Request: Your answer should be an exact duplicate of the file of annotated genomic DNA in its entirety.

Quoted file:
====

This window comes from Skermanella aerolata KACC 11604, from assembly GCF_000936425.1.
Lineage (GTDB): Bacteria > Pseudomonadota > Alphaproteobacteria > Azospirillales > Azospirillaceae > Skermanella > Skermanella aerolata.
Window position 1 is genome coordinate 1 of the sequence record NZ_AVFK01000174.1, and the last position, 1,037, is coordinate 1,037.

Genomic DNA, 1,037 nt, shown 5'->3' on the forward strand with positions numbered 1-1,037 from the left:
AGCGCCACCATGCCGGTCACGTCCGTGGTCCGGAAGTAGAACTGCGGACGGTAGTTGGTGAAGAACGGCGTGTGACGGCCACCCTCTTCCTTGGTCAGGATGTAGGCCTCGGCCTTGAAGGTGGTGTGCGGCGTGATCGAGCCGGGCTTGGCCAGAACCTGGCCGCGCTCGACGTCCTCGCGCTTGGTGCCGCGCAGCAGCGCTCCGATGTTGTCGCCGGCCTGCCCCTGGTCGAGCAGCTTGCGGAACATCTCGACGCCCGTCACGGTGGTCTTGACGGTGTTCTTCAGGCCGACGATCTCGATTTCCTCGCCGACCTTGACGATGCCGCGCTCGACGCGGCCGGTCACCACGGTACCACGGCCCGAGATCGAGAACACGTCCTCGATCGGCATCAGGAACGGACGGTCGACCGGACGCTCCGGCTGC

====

This window comes from Skermanella aerolata KACC 11604, from assembly GCF_000936425.1.
Lineage (GTDB): Bacteria > Pseudomonadota > Alphaproteobacteria > Azospirillales > Azospirillaceae > Skermanella > Skermanella aerolata.
Window position 1 is genome coordinate 1 of the sequence record NZ_AVFK01000174.1, and the last position, 1,037, is coordinate 1,037.

Genomic DNA, 1,037 nt, shown 5'->3' on the forward strand with positions numbered 1-1,037 from the left:
AGCGCCACCATGCCGGTCACGTCCGTGGTCCGGAAGTAGAACTGCGGACGGTAGTTGGTGAAGAACGGCGTGTGACGGCCACCCTCTTCCTTGGTCAGGATGTAGGCCTCGGCCTTGAAGGTGGTGTGCGGCGTGATCGAGCCGGGCTTGGCCAGAACCTGGCCGCGCTCGACGTCCTCGCGCTTGGTGCCGCGCAGCAGCGCTCCGATGTTGTCGCCGGCCTGCCCCTGGTCGAGCAGCTTGCGGAACATCTCGACGCCCGTCACGGTGGTCTTGACGGTGTTCTTCAGGCCGACGATCTCGATTTCCTCGCCGACCTTGACGATGCCGCGCTCGACGCGGCCGGTCACCACGGTACCACGGCCCGAGATCGAGAACACGTCCTCGATCGGCATCAGGAACGGACGGTCGACCGGACGCTCCGGCTGC